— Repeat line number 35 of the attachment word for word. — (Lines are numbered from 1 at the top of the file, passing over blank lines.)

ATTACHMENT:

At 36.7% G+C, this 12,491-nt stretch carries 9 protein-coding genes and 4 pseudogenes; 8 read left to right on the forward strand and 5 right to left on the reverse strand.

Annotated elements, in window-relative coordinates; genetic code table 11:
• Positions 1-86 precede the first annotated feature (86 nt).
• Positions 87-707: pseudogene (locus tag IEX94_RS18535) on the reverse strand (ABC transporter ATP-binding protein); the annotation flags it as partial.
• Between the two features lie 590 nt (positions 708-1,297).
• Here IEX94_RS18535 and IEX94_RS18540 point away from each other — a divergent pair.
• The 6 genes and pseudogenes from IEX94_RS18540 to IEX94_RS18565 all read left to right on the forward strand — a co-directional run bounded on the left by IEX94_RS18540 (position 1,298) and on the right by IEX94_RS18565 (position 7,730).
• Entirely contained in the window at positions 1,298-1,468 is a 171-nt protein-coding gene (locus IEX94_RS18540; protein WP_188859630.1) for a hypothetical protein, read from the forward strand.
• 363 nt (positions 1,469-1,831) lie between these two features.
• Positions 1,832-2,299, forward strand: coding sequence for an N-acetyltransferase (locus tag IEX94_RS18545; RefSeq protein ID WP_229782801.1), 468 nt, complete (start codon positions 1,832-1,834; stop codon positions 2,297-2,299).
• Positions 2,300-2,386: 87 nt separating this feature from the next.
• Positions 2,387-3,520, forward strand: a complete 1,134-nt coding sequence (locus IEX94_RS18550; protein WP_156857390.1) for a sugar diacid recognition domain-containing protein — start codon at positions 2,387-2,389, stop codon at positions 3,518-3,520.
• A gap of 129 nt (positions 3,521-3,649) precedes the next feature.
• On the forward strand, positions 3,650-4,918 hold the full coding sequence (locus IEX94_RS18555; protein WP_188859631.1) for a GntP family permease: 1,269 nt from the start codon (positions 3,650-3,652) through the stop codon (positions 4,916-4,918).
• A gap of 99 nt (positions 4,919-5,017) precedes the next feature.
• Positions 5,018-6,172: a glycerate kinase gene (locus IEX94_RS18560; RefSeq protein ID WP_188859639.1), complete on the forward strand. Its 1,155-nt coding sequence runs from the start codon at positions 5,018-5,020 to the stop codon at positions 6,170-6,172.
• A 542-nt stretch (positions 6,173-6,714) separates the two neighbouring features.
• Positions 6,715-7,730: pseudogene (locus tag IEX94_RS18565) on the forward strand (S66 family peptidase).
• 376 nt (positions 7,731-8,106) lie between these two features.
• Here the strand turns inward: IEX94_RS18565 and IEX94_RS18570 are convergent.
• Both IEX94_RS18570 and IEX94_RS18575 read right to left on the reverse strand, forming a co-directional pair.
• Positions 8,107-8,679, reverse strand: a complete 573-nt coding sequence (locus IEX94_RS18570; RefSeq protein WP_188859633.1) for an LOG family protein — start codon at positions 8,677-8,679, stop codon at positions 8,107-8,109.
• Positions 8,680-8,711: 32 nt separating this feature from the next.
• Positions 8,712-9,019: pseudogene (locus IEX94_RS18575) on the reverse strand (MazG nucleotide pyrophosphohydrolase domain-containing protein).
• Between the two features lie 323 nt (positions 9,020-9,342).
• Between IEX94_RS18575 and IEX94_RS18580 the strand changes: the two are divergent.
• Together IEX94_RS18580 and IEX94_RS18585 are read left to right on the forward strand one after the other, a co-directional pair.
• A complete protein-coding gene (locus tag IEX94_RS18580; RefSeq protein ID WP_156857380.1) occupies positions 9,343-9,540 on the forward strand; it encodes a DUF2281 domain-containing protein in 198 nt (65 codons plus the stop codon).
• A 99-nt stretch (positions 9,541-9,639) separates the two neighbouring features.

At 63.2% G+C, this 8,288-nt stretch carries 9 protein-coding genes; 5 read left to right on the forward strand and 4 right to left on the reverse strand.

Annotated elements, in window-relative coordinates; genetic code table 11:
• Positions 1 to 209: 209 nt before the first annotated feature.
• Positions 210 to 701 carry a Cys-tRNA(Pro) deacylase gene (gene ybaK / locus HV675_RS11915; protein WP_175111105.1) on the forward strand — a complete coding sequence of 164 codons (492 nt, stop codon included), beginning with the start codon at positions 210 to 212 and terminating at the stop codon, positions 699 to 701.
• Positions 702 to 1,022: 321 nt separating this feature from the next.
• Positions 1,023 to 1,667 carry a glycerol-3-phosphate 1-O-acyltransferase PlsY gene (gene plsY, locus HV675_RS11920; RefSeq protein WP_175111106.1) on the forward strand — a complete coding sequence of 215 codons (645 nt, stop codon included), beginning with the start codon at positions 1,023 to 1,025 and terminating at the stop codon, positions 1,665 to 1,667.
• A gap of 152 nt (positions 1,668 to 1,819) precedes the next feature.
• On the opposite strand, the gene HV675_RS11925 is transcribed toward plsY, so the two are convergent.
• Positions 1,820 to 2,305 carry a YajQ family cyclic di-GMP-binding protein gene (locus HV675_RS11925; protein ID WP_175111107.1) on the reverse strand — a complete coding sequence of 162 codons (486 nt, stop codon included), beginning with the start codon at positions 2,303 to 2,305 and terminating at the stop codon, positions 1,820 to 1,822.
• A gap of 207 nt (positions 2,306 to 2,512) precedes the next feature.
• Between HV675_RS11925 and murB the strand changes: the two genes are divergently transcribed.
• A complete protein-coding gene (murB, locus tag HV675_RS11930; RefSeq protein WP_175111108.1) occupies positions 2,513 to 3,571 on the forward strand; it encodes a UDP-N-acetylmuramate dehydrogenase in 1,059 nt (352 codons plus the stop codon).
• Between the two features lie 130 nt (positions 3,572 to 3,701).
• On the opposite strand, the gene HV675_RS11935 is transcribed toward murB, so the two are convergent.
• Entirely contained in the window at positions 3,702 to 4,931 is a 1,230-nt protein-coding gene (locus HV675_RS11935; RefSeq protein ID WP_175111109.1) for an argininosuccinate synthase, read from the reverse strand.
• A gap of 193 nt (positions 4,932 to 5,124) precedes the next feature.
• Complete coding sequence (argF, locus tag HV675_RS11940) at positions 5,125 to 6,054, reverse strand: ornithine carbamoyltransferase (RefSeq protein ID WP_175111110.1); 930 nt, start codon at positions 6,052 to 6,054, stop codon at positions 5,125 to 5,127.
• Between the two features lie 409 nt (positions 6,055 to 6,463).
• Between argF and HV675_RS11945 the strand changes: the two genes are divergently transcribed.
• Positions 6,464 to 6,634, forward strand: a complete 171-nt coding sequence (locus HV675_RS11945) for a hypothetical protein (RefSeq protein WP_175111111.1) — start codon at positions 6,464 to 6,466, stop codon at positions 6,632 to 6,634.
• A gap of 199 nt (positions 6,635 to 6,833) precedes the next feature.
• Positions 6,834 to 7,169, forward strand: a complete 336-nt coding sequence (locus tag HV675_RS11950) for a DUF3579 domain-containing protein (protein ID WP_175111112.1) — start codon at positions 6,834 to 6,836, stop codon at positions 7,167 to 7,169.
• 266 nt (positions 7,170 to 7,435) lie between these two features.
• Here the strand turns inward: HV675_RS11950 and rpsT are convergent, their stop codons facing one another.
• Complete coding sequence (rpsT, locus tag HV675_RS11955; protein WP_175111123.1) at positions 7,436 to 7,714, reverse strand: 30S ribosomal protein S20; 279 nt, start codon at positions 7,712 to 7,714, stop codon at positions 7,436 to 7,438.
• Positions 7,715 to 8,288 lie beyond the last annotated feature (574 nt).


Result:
• Positions 1,023 to 1,667 carry a glycerol-3-phosphate 1-O-acyltransferase PlsY gene (gene plsY, locus HV675_RS11920; RefSeq protein WP_175111106.1) on the forward strand — a complete coding sequence of 215 codons (645 nt, stop codon included), beginning with the start codon at positions 1,023 to 1,025 and terminating at the stop codon, positions 1,665 to 1,667.